Jaideep Singh: "A New American Apartheid: Racialized, Religious Minorities in the Post-9/11 Era"
Since 9/11, a new racial classification has been in operation in the U.S. “Apparently Muslim,” although not an officially recognized racial category, has become a defining reality in the lives of those who fall under its scope. Those who have been encompassed by this designation are too often reminded in their daily lives— when traveling, when dealing with police, when applying for jobs, when receiving poor service in restaurants— that they have become de facto members of this new racialized group, defined primarily by their appearance, religious beliefs, and international events. Similarly, the experiences of the Sikh, Muslim, South Asian, and Arab American communities after 9/11have offered convincing evidence of an ongoing process in which religious identity has become racialized. I will describe this process and how it manifests in contemporary society, within the broader context of rising Christian supremacy.
Eduardo Mendieta:"The Somatology of Xenophobia: Towards a Biopolitical Analysis of Disgust and Hate"
We may not be born any particular gender or race, but the acculturation and socialization of social agents into either agent modality is never merely a psychic phenomena. Indeed, race and gender have psychic dimension, in such a way that we may speak of the psychic life of gender and race. Yet, race and gender are also fundamentally corporeal, somatic, embodied modalities of agency and subjectivity. If there is a fear of the other, if there is hate of another, this fear and hate is not just a mental event, a rational register, a cognitive mapping; it is primarily an affective and somatic event. To become gendered and raced means to learn to live our flesh in a particular way. We are born, barely alive and with a body that is not yet ours. We are born coming into the world in order to take up dwelling in a flesh that is negotiated contingently. To become a social agent means to be socialized into a certain body. To become ourselves means to learn to inhabit and live through and in a certain type of flesh. Thus, learning to relate in specific racial or gendered ways is to learn to live in our flesh in particular ways. Race and gender have a particular somatology, a logic of the flesh. In this essay I investigate what I will call the somatology of xenophobia by offering a biopolitical analysis of hate and disgust. This means that I will explore the ways in which bodies are socialized into certain modalities of docility or insurrection, submission or unrest that are instigated by certain affective and embodied responses to other bodies. Race is not in the mind; it is in the flesh, where ‘in the flesh,’ does not mean in the sense that we see race, but that we are educated to viscerally react to the markers of race. Race is the aftereffect of a visceral corporeal reaction that we have been socialized to experience. I begin with an analysis of the bestseller The Help. I will then turn to consideration of the history of education of the senses in early Ante-Bellum US as a way to investigate the production of a racist somatology. With the help of Mark M. Smith’s work on race and affect and Kathleen M. Brown’s work on bodies in early America, I will explore the education of a racist body, or more precisely of racist affect. I will conclude with an analysis of what I will call the biopolitics of race, rather than simply the etiology of hate, so as to update Sartre’s pioneering work Anti-Semite and Jew by way of Michel Foucault and Charles Mills.
Kyoo Lee: "What is Xenoracism? — To Learn More from Benjamin Franklin, 'the First American'"
How, in the U.S., do racism and nationalism interact? Do they embrace each other or, rather, tackle? When and where do the layers of intersectional differences between the two emerge, and why?
Tracing the foundational co-origination of that dual legacy of American modernity, as exemplified by the well-documented life of Benjamin Franklin the “first American,” this paper advances a concept, xenoracism: it is a curious cocktail of racism and xenophobia/philia (a socially-reinforced, fearful or hateful repulsion/overblown attraction towards strangers or foreigners) that is specific, if not unique, to the U.S. context, old and new; a host of U.S. based people of Asian or Latina/o descent or heritage, those ‘late’ comers from the older and ‘other’ non-European traditions, come to unsettle the still Anglo-centric national imaginary in some distinctive ways—as xenoracial others.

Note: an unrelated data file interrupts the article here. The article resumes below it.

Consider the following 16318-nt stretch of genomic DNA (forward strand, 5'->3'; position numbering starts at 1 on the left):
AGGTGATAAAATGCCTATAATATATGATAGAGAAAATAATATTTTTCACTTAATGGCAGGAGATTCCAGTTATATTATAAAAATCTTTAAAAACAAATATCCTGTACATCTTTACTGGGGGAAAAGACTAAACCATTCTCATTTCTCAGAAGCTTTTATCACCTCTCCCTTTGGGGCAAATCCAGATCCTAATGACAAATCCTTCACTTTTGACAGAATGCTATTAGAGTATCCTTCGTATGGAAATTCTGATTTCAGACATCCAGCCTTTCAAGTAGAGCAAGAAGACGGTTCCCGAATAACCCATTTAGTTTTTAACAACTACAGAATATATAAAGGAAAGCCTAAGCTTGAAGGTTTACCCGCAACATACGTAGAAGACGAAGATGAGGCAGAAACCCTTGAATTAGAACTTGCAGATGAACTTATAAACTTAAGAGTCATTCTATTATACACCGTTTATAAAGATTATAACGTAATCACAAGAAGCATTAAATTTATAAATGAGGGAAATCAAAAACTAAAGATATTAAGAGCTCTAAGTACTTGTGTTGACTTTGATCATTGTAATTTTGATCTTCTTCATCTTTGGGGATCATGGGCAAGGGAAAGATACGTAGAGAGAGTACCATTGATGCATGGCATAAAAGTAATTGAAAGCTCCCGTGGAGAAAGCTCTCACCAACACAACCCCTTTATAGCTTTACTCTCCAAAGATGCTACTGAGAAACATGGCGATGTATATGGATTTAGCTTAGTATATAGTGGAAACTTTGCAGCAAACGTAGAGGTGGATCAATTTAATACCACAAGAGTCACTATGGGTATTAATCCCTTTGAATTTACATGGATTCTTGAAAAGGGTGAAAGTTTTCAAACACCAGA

Xenoracism, especially the way it unfurls in ‘America, the land not only of plenty but (plenty of) immigrants, opportunities and freedom,’ constantly telegraphs something of a chimerical contradiction and irony. Let’s begin by noting that xenoracism cannot be categorically subsumed under racism such as anti-black racial biases and prejudices. The foreign outsider or visitor as the perpetual ‘third’ person over there, not you or me over here, is singled out against or optionally triangulated into the paired insiders, i.e., you and me who have been here forever and almost eternally bonded into a dialectically historicized ‘we,’ the ‘Ebony & Ivory,’ the ‘masters & slaves,’ etc.; in times of war and crisis that naturalizes rationing of resources including collective memories, such an affective territoriality of the people would get trans-articulated into the idioms of zonal defensiveness of subjects politically ethno-nationalized as such. See, for example, that reconstructive struggles in Postbellum America (1866-1913) were unfolding not just in racial terms which were rather part of the enabling premises, i.e., blacks & whites or whites & the rest of the country; what gave the progressive politics of post-Civil War politics its legitimacy was, more significantly, the bipolarized rhetoric of insiders vs. outsiders, i.e., the Mayflower Passengers & Its Associates including darker members vs. the FOBs. This transformative shift in identity politics was structurally transactional in the sense that the darker foundation of colonial America, its ideological character, had to be transplanted in exchange for it being civically redeemed and rebalanced. Such is how xenoracism becomes categorically, and practically, inseparable from racism, even in its more distinct “xeno” aspects: such ineluctably unten(ur)abe subjects of double alienation, cast out and edged out, are racialized into ‘they’ with implicit instantaneity and instant translatability, something akin to a third ‘race’ that the black-and-white couplet not only geometricizes but almost chemicalizes as such, as its outside. Marked inassimilable this way, those “perpetual foreigners,” at least admissible in proportion to their adaptability, remain, in the eyes of nativists, provisionary resources or occasional accessories. In this shifty, temporally hierarchized exclusionary discourse of xenoracism in the U.S. that keeps churning out useful yet disqualified immigrant (non)subjects, we can see how racism and reactionary nationalism interbreed, not just intersect, functioning as a smokescreen for each other.